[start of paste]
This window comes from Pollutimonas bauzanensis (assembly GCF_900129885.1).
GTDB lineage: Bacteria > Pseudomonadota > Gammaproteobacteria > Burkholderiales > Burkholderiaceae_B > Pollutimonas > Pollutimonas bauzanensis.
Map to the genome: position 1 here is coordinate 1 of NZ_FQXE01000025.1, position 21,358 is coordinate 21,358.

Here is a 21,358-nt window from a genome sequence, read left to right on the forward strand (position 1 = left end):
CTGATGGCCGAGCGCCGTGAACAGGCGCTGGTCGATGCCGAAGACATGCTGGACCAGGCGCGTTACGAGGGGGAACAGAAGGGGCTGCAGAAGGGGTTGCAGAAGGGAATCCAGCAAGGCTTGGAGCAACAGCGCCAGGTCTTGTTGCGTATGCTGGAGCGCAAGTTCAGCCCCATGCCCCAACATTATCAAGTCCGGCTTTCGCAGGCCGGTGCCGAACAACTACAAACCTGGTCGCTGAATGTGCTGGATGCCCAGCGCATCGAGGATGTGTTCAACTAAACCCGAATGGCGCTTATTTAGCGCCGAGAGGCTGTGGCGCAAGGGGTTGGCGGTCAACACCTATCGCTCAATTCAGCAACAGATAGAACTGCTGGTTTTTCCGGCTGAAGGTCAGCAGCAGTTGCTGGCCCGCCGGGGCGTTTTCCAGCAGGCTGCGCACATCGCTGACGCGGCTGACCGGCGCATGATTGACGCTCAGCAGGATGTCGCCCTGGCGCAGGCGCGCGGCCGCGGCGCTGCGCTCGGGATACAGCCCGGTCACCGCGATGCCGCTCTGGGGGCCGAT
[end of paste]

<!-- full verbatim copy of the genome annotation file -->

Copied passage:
This window comes from Pollutimonas bauzanensis (assembly GCF_900129885.1).
GTDB lineage: Bacteria > Pseudomonadota > Gammaproteobacteria > Burkholderiales > Burkholderiaceae_B > Pollutimonas > Pollutimonas bauzanensis.
Map to the genome: position 1 here is coordinate 1 of NZ_FQXE01000025.1, position 21,358 is coordinate 21,358.

Here is a 21,358-nt window from a genome sequence, read left to right on the forward strand (position 1 = left end):
CTGATGGCCGAGCGCCGTGAACAGGCGCTGGTCGATGCCGAAGACATGCTGGACCAGGCGCGTTACGAGGGGGAACAGAAGGGGCTGCAGAAGGGGTTGCAGAAGGGAATCCAGCAAGGCTTGGAGCAACAGCGCCAGGTCTTGTTGCGTATGCTGGAGCGCAAGTTCAGCCCCATGCCCCAACATTATCAAGTCCGGCTTTCGCAGGCCGGTGCCGAACAACTACAAACCTGGTCGCTGAATGTGCTGGATGCCCAGCGCATCGAGGATGTGTTCAACTAAACCCGAATGGCGCTTATTTAGCGCCGAGAGGCTGTGGCGCAAGGGGTTGGCGGTCAACACCTATCGCTCAATTCAGCAACAGATAGAACTGCTGGTTTTTCCGGCTGAAGGTCAGCAGCAGTTGCTGGCCCGCCGGGGCGTTTTCCAGCAGGCTGCGCACATCGCTGACGCGGCTGACCGGCGCATGATTGACGCTCAGCAGGATGTCGCCCTGGCGCAGGCGCGCGGCCGCGGCGCTGCGCTCGGGATACAGCCCGGTCACCGCGATGCCGCTCTGGGGGCCGAT